The Hockey of Business

Jim Morgan's picture

Paul Maurice, coach of the Carolina Hurricanes professional hockey team, spoke on “Building a Winning Team” at an Association for Corporate Growth meeting recently. The title is somewhat ironic, given that the team was 2-11-3 on the season at the time, as he noted. Although I think sports metaphors are often misapplied in the business context, some of his comments mirrored what I have seen in business teams. A great way to tell that a team is in trouble, he said, is to observe members at a meal. If you have the stars at one table, the rookies at another, and the struggling players in a third, you have a problem. I have seen this in corporate lunch rooms, and it usually means your team has broken into subteams and is not working together. I asked what he did in that situation, and he said he would address individuals in each subteam to have them reach out across the borders. That’s a good first step.

He was surprisingly introspective given the stereotype of a professional coach. A few years ago, he said, the team was doing reasonably well, but after a loss to Florida he went into the locker room and lit into them as their heads hung down. The team lost a large number of games in a row afterward. He said many variables go into losing streaks, but he could not help but wonder how things might have differed if he had picked a better way and time to express his concerns.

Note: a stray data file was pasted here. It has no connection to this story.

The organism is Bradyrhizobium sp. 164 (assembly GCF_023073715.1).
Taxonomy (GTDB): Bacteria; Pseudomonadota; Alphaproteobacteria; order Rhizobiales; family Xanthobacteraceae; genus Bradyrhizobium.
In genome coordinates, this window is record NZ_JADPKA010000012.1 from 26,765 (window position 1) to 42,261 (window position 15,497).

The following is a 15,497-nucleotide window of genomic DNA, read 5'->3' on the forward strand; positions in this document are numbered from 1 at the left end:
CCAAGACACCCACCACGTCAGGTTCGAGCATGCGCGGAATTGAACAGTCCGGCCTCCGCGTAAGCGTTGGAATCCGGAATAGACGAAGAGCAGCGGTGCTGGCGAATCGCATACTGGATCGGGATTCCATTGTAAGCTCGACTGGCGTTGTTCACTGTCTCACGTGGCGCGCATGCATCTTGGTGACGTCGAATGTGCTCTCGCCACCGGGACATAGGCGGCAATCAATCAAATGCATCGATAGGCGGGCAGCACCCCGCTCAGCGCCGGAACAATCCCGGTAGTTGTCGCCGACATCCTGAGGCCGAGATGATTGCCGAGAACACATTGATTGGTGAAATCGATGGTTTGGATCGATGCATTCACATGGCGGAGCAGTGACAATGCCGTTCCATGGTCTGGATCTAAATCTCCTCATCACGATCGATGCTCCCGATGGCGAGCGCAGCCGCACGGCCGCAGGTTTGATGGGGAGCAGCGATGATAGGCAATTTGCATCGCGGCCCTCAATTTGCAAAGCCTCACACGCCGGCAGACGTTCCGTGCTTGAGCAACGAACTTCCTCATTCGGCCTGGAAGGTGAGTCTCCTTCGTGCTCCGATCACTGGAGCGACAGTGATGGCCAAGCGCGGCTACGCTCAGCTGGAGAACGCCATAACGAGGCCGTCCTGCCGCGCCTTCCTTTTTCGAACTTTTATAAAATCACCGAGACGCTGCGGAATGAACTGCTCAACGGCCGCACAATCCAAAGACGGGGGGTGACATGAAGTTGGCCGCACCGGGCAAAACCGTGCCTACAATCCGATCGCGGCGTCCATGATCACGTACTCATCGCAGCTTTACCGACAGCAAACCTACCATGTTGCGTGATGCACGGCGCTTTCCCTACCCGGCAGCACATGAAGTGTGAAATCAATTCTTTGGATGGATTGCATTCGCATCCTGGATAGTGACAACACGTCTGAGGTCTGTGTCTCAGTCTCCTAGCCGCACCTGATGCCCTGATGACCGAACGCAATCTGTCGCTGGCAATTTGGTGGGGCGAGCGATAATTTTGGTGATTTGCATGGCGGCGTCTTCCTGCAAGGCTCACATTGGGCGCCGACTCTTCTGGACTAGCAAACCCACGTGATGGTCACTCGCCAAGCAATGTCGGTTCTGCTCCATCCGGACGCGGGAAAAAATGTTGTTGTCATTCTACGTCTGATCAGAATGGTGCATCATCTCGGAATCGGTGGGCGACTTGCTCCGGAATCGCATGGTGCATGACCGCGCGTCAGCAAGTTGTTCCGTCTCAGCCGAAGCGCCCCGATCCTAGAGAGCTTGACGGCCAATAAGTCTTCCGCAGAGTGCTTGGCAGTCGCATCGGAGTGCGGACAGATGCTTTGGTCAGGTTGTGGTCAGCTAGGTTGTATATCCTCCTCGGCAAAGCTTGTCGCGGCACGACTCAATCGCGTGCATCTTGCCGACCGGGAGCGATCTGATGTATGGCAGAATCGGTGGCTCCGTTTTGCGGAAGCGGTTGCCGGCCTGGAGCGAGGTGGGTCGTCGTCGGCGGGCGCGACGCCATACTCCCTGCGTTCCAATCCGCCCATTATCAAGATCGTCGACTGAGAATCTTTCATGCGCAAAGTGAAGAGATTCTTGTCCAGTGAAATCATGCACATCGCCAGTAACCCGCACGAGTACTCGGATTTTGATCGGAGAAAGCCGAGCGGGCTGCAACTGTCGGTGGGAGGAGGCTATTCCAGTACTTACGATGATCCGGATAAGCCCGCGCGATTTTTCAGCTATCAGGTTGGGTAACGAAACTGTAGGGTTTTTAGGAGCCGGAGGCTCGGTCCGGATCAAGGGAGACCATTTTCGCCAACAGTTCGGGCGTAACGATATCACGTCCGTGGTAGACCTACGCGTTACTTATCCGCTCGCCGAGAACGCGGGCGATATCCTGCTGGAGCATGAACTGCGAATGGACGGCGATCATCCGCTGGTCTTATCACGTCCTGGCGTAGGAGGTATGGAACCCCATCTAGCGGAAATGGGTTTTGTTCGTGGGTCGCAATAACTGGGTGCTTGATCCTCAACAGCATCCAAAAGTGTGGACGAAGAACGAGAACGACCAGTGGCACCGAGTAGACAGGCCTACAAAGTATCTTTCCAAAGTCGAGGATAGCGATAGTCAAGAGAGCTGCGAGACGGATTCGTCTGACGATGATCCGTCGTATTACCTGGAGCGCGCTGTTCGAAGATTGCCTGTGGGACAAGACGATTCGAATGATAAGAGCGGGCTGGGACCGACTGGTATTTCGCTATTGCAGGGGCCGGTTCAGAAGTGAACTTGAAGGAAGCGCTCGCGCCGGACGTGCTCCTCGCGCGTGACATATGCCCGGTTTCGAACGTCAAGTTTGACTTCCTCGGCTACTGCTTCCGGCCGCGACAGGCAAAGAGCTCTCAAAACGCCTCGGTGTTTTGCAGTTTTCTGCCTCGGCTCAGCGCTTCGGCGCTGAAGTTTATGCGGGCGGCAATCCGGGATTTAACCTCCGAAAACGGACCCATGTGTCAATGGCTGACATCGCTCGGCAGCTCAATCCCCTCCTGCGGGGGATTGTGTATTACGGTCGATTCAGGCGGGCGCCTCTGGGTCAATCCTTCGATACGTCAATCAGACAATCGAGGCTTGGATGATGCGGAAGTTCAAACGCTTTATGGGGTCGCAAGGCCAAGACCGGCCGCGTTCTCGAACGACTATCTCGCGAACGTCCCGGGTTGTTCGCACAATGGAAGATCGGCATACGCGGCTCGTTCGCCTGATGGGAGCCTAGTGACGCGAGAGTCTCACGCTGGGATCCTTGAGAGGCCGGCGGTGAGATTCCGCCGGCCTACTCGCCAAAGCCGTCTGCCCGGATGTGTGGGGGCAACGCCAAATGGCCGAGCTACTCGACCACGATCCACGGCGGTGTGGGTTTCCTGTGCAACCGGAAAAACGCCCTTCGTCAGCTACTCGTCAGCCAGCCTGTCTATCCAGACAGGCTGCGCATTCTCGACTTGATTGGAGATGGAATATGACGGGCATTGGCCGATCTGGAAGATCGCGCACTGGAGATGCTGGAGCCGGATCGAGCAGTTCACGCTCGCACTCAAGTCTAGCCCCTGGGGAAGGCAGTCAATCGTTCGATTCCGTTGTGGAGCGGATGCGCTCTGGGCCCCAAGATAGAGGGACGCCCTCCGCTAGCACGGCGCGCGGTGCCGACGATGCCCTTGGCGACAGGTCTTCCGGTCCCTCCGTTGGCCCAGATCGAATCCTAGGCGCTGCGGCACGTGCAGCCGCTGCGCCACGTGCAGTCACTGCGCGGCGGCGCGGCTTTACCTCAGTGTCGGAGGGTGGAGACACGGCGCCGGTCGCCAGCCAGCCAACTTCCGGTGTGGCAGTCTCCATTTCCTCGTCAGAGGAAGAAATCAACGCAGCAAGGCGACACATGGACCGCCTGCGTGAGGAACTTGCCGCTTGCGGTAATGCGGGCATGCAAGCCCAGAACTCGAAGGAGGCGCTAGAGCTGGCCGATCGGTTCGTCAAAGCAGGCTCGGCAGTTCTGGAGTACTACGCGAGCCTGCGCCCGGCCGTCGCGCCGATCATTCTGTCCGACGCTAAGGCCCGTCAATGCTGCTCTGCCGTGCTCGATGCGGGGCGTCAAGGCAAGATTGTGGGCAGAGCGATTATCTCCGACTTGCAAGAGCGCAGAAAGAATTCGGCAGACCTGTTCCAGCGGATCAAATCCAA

But the most powerful thing he stated regarding teams is that you can tell within ten minutes of watching video of a good team what their system is. He listed all kinds of hockey terms I didn’t recognize, being a basketball fan, but the point was that the hockey equivalent of the team’s work processes were done in repeatable ways that an outsider could quickly recognize. On the other hand, he said, you could watch hours of videos of poorly performing teams and never figure out their systems.

In other words, if you want quality, you have to take the time to formalize your processes. Common to every quality control method from Total Quality Management to Six Sigma is writing down or diagramming of processes. That’s the only way you can ensure smooth coordination and handoffs of work—or the hockey puck.